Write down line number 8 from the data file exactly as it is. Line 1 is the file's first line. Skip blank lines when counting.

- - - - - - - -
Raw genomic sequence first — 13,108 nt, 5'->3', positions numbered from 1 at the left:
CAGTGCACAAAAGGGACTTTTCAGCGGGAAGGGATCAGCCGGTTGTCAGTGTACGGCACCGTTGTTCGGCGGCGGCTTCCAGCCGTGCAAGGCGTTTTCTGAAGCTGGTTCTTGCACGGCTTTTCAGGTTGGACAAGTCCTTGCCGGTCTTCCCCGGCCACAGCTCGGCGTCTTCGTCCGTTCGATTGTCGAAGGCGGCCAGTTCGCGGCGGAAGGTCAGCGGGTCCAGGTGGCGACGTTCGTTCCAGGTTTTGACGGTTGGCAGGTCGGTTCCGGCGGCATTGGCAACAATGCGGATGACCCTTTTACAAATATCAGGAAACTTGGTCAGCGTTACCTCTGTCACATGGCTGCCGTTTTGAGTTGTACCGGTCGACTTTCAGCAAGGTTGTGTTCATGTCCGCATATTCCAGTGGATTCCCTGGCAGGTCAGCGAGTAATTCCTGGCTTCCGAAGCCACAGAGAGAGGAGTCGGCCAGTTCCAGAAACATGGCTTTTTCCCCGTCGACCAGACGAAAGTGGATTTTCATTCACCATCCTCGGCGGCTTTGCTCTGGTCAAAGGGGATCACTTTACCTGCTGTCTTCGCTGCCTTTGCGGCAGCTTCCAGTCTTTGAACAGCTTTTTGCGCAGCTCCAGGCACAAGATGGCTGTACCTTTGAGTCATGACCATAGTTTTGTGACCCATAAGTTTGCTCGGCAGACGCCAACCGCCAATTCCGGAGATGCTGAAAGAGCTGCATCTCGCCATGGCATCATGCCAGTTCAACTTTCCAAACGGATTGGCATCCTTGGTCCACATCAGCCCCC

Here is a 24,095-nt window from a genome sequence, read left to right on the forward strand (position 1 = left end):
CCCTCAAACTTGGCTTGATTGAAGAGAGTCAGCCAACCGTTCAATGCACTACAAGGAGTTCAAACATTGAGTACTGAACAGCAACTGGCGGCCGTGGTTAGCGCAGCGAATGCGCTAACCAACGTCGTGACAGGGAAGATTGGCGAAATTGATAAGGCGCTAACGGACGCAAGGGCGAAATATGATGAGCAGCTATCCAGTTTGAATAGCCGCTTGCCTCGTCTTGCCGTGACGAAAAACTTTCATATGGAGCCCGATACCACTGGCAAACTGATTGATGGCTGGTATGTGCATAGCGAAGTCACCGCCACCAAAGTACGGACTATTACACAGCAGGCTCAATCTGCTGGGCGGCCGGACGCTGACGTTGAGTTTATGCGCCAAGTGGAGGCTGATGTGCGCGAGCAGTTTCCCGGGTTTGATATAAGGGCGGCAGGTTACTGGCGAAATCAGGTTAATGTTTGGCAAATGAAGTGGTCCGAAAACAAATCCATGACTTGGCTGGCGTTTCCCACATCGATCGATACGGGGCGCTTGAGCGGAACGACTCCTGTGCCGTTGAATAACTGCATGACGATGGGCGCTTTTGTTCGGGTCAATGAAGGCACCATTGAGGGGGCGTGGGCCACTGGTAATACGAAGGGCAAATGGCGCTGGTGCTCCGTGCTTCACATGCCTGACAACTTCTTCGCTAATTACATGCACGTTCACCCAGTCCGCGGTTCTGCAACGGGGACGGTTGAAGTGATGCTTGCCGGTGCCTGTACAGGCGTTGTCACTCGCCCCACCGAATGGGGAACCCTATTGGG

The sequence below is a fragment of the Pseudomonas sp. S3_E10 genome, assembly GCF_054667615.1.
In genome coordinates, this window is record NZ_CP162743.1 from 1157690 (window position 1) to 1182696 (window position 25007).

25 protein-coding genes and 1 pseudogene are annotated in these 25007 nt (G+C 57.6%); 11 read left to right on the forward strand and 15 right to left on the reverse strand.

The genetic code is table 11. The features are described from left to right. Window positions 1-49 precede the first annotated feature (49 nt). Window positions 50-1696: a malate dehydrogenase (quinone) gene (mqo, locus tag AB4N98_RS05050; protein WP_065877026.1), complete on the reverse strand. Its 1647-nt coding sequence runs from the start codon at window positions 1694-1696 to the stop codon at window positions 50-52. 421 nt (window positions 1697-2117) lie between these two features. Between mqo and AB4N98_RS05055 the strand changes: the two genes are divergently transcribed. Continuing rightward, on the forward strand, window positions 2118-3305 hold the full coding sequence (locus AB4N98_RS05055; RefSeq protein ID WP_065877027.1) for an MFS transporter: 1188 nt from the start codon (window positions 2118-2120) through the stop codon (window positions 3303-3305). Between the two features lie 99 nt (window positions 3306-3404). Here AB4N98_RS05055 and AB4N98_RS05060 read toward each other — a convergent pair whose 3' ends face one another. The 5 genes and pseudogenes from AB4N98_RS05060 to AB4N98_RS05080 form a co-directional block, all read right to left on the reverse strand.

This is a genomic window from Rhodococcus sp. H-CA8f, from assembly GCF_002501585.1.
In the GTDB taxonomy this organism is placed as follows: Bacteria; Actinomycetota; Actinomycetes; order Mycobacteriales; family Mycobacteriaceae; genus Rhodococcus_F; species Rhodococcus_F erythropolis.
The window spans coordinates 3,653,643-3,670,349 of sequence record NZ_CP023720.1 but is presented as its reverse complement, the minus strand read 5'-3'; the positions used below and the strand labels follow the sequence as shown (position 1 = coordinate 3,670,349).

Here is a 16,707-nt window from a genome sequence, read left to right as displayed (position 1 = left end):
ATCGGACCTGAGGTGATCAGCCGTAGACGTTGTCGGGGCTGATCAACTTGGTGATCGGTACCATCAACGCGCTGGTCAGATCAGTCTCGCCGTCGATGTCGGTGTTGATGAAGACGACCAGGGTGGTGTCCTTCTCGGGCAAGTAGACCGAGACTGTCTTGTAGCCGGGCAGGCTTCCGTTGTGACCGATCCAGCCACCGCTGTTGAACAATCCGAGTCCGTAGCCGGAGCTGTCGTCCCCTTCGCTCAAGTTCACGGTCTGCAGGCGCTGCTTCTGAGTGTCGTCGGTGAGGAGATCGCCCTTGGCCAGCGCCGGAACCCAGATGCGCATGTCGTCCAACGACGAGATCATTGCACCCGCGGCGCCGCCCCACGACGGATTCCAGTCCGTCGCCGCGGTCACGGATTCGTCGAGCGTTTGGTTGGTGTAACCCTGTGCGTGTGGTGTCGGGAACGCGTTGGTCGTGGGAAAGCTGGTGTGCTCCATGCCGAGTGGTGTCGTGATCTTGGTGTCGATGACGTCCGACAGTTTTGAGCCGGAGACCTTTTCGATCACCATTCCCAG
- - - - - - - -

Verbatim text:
The genetic code is table 11. The features are described from left to right. Window positions 1-49 precede the first annotated feature (49 nt). Window positions 50-1696: a malate dehydrogenase (quinone) gene (mqo, locus tag AB4N98_RS05050; protein WP_065877026.1), complete on the reverse strand. Its 1647-nt coding sequence runs from the start codon at window positions 1694-1696 to the stop codon at window positions 50-52. 421 nt (window positions 1697-2117) lie between these two features. Between mqo and AB4N98_RS05055 the strand changes: the two genes are divergently transcribed. Continuing rightward, on the forward strand, window positions 2118-3305 hold the full coding sequence (locus AB4N98_RS05055; RefSeq protein ID WP_065877027.1) for an MFS transporter: 1188 nt from the start codon (window positions 2118-2120) through the stop codon (window positions 3303-3305). Between the two features lie 99 nt (window positions 3306-3404). Here AB4N98_RS05055 and AB4N98_RS05060 read toward each other — a convergent pair whose 3' ends face one another. The 5 genes and pseudogenes from AB4N98_RS05060 to AB4N98_RS05080 form a co-directional block, all read right to left on the reverse strand.